Visit in autumn to witness the red deer rut. You’ll also find woodlands ablaze with colour and trees laden with berries and alive with birdsong. Enjoy cold, crisp walks in the shadow of majestic, snowy peaks.


Northern Lights

The far north of England is also a top choice for a chance at an intense aurora experience. Awarded a Gold tier designation by the International Dark Sky Association in 2013, the skies above Northumberland Dark Sky Park are officially the best place for night sky gazing in England. And they’re the largest protected area of dark sky in Europe. The coast is particularly good for chasing the northern lights.

Visit in winter for almost guaranteed glittering night skies. A myriad of stars, planets and meteor showers can be contemplated with the naked eye, or with a little help at the Kielder Observatory. In early spring, visit the stunning snowdrop festival at Howick Hall, or wait for the annual return of the osprey to the tranquil expanse of Kielder Water.

Donegal, Republic of Ireland


Occupying a wild spot in the north western reaches of Ireland is the unspoilt county of Donegal. As well as offering obvious beauty and solitude this coastal county’s location and lack of light pollution make it an ideal spot for sky searching. Malin Head is Ireland’s most northerly point and an excitingly wild place to start. On the same Inishowen peninsula, the village of Clonmany and the colourful coastal town of Moville offer the perfect combination of a decent vantage point with civilised benefits, such as a warm fire and a pint of Guinness.

A trip to Donegal should also include a walk along the wonderful Wild Atlantic Way, and you can begin your exploration of this dramatic, craggy coast from Moville. Stroll deserted sandy beaches and sample Donegal Bay oysters. The Irish coastline can also boast some of the best dolphin and whale watching opportunities in Europe. In springtime minke whales return to these waters, and basking sharks patrol close to shore. Autumn brings fin whales and huge pods of common dolphins.

When is the best time to scan the skies?

• It’s tricky to pinpoint exactly when the lights will make their ethereal appearance – it could be any time of year. In general though, we can expect more geomagnetic storms around the spring and autumn equinoxes. Longer, darker nights also make a sighting more likely, so plan a trip around February and March, or October and November.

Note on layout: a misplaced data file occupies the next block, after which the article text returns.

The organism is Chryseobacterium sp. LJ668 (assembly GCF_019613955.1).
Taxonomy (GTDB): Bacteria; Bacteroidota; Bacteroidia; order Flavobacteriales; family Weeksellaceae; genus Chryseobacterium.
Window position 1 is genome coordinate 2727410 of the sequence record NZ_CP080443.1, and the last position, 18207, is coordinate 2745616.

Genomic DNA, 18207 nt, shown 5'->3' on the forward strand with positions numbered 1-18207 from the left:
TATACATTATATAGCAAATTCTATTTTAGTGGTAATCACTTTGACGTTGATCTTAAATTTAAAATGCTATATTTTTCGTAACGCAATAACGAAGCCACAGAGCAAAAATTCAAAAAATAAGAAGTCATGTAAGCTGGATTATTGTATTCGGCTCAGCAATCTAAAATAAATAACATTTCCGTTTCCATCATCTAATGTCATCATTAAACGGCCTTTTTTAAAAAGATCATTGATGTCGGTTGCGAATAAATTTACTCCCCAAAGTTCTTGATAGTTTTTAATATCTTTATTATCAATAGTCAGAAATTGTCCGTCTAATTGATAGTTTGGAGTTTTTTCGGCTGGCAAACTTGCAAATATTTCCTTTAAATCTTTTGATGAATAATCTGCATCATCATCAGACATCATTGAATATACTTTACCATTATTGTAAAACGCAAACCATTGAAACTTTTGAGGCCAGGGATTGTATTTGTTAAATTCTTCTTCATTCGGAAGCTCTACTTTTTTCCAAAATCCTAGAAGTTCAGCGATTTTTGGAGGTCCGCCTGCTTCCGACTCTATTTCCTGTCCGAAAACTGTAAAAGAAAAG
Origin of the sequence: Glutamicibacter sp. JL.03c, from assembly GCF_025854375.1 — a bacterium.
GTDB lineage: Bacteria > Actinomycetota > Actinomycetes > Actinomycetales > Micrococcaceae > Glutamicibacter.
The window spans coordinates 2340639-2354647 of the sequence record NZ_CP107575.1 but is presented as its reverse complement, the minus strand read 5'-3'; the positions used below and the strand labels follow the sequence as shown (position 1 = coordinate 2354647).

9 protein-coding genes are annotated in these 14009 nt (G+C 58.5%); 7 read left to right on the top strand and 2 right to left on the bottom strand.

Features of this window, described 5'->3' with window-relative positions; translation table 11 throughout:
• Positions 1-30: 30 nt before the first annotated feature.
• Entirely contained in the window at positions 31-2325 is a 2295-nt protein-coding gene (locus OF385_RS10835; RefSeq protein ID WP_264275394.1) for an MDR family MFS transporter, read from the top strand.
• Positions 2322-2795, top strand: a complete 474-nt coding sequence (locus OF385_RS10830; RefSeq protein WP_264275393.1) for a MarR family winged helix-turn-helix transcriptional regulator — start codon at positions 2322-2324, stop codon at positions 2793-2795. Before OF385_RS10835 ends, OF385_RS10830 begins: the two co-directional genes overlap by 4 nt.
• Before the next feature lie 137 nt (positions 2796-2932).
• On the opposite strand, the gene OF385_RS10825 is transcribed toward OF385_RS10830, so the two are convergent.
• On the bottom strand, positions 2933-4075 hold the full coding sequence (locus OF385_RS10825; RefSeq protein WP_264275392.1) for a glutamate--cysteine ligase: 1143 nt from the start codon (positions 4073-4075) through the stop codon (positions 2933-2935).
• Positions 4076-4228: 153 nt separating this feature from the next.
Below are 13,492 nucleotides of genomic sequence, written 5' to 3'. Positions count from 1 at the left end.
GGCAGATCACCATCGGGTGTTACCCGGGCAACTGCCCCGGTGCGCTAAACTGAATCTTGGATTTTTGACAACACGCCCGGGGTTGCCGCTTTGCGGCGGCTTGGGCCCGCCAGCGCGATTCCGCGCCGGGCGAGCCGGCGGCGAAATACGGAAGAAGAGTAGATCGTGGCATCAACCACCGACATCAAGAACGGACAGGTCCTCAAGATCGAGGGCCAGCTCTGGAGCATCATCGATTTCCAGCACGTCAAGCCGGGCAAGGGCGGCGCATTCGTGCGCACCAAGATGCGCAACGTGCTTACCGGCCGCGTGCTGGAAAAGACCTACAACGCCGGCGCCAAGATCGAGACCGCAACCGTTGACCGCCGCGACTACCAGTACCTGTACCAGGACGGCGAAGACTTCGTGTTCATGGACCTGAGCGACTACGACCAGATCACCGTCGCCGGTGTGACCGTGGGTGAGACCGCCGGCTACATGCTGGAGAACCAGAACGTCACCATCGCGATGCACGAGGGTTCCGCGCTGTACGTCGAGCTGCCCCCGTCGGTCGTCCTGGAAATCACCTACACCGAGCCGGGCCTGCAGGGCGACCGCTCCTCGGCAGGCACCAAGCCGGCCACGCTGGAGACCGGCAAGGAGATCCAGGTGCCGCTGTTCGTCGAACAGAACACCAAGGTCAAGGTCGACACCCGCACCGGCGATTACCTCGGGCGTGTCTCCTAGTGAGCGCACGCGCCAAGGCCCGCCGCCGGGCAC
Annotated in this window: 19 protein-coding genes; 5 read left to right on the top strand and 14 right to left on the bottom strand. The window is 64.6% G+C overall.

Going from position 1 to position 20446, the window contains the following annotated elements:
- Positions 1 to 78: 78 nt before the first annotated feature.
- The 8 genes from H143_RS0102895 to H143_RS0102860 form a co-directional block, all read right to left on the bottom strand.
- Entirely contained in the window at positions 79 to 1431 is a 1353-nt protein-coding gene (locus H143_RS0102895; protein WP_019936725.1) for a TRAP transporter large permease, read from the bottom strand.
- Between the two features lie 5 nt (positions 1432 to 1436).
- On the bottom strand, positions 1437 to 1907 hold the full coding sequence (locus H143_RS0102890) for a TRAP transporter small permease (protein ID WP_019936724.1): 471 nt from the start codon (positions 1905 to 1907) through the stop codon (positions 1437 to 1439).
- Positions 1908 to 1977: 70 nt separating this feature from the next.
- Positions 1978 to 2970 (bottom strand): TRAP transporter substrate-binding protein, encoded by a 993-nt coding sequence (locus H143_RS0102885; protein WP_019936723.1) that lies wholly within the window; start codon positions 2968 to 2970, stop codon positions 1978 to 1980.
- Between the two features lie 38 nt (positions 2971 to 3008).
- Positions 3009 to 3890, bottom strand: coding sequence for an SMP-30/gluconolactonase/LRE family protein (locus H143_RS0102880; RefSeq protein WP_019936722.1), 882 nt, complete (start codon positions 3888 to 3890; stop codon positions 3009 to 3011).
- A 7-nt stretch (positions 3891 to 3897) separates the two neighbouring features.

• Have patience. The aurora don’t stick to a time pattern, but an educated guess would have you looking north between 10pm and 2am.

• You’ll need to get as far away from any light pollution as possible. The lights also require a clear night without any cloud cover and a view to the northern horizon.

• Fancy getting scientific? You can check online for upcoming periods of strong geomagnetic storm activity. The avid aurora hunter can even sign up to alerts from Aurorawatch or Astronomy Ireland who will let you know as soon as the perfect conditions are detected!

Good luck!

Making the Perfect Stay – Flexible Arrivals and Duration

flexible arrivals cdc

A break offers pure freedom to the holidaymaker. Choose from over 19,000 properties in some of the world’s most beautiful and relaxing locations: from ancient castles for grand family gatherings to bijou retreats on the glittering Mediterranean coast.

Alongside our thousands of holiday homes, we’ve also been working to improve the amount of choice in arrival dates and holiday duration too. Previously many 7 day stays would run from Friday and 5 days from Monday. But we wanted to offer more choice and flexibility, so now, alongside a wealth of choice in property size and location, we’ve added flexible duration and any start date to hundreds of holiday homes.

So if you fancy a quick break mid-week, a night’s stay at a lovely holiday cottage or just want that magical weekend away to last a little bit longer then you can make the perfect cottage break with

When combined with all of our other features: accessible properties, pet-friendly accommodation, open-fires, coastal views and much more, you can see how it’s never been easier to find your dream holiday home, choose how long you want to enjoy it for and when you want to go!

Make your perfect break now and take a look at our holiday cottages with flexible arrival dates and duration.